Fiction – paperback; Picador; 148 pages; 2009. Translated from the Hungarian by George Szirtes.
This novella, first published in 1939, tells the story of a thwarted love affair between Esther, a vibrant young woman, and Lajos, the man who betrayed her by marrying someone else.
Twenty years have passed and Esther has lived a quiet life of solitude with Nunu, the elderly matriarch of the family, in a large house without electricity (“we kept postponing it because of the expense”) and a modest garden. Now her peace is shattered when Lajos sends a telegram to say he and four others will be arriving tomorrow for a visit.
When Nunu declares she will lock up the silver, you immediately realise the visit, and Lajos’ character, are not particularly welcome.
What follows reads a bit like a stilted play, with characters moving in and out of the spotlight one at a time, all wringing their hands and talking in overtly theatrical ways. It’s a slow, subtle read, but it does sneak up on you, albeit almost 100 pages into the story.
The plot contains a series of revelations that I don’t want to mention here for obvious reasons, although it’s no secret that Lajos is a complete scoundrel who has spent his life treating people as objects to bend at his will (what we call a psychopath today): he has no morals, no conscience and blames others for the errors of his ways. Or, as Esther so aptly puts it:
You are a strange gambler; you play with passions and people instead of cards. I was one of the queens in your hand. Then you stood up and went off elsewhere. Why? Because you grew bored. You had had enough and simply walked away. That’s the truth. That is the terrible immoral truth. One can’t throw a woman away the way one does a matchbox simply because one has passions, because that happens to be one’s nature, because one finds it impossible being tied to a woman or because one is ambitious, or because everything and everyone is merely useful.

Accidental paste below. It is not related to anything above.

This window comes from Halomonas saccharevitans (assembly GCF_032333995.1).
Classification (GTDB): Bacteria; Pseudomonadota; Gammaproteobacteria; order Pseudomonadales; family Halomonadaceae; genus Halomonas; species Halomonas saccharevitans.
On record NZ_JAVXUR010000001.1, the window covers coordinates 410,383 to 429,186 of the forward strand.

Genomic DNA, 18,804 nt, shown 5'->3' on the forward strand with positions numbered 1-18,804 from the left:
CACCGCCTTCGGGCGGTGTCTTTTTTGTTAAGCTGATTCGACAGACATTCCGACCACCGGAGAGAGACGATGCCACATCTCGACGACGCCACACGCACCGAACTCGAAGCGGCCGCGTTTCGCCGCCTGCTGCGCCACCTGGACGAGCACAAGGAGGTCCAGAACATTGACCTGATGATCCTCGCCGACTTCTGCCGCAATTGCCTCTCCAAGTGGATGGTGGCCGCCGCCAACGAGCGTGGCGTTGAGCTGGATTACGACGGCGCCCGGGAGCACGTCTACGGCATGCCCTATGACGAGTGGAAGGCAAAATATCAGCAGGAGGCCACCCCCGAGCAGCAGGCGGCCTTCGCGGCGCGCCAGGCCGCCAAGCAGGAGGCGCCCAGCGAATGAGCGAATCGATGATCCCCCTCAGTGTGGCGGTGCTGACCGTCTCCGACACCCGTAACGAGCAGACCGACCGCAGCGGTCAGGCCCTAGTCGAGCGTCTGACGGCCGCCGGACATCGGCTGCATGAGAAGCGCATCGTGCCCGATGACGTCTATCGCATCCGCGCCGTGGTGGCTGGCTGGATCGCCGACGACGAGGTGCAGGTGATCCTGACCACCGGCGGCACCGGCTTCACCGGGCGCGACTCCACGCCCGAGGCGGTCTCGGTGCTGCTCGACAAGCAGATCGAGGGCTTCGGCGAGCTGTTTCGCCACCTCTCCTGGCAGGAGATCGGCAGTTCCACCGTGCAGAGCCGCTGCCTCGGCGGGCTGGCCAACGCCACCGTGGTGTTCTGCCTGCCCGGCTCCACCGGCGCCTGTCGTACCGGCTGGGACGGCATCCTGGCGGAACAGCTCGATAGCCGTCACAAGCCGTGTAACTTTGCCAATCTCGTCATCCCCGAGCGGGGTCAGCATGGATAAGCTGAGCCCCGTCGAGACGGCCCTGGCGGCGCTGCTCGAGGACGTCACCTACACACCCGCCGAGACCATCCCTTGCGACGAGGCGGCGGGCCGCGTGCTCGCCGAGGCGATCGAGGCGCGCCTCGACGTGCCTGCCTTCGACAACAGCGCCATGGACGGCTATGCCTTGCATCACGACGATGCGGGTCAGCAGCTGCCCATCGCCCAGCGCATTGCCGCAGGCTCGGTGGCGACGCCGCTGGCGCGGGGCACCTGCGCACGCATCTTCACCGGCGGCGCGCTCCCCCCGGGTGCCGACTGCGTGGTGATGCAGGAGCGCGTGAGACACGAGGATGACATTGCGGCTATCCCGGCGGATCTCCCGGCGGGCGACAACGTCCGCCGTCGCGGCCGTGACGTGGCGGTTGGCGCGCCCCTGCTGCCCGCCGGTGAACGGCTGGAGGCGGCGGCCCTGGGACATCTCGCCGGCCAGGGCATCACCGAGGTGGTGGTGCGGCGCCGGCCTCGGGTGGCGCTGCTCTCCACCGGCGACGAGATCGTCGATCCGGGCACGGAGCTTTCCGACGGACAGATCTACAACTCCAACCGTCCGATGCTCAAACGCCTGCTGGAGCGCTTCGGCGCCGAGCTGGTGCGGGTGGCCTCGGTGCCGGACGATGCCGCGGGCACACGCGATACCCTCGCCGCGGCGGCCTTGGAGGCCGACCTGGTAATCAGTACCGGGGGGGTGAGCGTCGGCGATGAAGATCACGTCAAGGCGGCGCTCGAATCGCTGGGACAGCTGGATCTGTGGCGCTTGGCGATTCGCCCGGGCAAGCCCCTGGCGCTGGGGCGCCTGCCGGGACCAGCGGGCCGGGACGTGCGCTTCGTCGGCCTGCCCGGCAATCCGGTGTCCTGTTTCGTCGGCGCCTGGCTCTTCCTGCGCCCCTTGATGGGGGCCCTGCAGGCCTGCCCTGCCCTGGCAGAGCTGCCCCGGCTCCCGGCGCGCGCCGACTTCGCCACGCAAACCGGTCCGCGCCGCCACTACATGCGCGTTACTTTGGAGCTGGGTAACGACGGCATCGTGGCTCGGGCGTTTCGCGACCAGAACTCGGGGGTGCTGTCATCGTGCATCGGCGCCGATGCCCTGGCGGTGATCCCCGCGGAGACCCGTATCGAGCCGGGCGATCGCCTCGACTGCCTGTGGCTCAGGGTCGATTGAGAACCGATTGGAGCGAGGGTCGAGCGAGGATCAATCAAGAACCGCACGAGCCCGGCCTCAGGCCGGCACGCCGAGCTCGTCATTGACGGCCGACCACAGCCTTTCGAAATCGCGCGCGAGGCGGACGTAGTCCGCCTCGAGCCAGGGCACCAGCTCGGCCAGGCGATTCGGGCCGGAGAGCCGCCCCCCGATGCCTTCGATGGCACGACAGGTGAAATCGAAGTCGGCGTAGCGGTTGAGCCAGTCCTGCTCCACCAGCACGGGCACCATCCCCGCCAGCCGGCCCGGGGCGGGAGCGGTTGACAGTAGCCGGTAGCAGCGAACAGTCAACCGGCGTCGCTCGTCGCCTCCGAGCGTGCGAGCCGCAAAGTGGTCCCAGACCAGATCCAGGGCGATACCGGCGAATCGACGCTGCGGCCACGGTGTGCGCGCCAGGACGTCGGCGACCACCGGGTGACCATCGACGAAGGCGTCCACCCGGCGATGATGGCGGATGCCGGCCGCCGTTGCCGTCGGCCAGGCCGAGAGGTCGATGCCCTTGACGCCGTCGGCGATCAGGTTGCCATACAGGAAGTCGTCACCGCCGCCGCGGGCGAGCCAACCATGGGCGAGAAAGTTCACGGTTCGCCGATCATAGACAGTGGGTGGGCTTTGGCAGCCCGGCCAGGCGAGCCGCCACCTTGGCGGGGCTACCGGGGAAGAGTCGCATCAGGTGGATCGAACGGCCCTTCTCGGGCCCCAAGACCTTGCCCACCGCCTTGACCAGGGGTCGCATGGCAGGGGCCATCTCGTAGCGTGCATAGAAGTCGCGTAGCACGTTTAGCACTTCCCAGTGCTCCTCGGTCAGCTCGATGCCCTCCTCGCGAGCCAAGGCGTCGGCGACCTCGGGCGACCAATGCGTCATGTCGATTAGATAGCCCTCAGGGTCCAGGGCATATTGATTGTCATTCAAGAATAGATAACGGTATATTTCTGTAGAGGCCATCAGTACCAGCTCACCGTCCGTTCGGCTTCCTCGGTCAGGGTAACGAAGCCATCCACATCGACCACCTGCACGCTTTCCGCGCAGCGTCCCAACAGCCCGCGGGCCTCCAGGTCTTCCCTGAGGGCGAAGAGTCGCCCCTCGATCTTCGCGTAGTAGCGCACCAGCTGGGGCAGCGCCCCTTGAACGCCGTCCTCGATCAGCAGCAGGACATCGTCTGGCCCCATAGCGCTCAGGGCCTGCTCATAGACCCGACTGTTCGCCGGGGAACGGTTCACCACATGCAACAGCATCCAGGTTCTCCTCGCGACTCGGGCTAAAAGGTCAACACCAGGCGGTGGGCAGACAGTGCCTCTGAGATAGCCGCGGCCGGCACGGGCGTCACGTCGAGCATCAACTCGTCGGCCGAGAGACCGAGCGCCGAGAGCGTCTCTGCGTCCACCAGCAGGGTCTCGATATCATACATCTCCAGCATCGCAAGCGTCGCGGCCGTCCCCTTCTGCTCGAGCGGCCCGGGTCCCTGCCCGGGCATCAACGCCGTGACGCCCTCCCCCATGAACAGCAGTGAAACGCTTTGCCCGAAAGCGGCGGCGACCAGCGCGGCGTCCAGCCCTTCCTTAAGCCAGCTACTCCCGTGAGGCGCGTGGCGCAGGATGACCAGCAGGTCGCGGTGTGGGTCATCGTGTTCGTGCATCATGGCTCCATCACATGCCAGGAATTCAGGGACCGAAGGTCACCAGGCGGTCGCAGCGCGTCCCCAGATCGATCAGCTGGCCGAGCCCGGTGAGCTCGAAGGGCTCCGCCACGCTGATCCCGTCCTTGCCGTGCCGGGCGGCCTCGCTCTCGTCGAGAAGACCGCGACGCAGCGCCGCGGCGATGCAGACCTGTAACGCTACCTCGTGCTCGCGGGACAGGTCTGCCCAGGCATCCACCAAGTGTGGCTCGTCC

The ending is suitably dramatic, although it doesn’t exactly spell things out clearly, and it left me wondering about Esther’s motivations: was she everything she purports to be?
I think this is one of those books that probably invites a second or third reading to draw out the hidden meanings and to examine more closely the things that people say to one another in order to determine who’s lying and who is not.
Of course, it would be remiss of me not to point out that Márai writes rather beautiful prose, such as the following description of the day of Lajos’ visit:
Gossamer was drifting between the trees, and the air was sparkling clear without a trace of mist, a thin transparent solution coating everything with the finest enamel, as if all visible objects, including the sky itself, had been touched in the most delicate of brushes.
If you read Esther’s Inheritance and like it, I can recommend Stefan Zweig’s Journey into the Past, which treads similar territory and was written at about the same time, but is more “readable” in the sense it grips from the word go, rather than being a slow-burner, and is much less histrionic.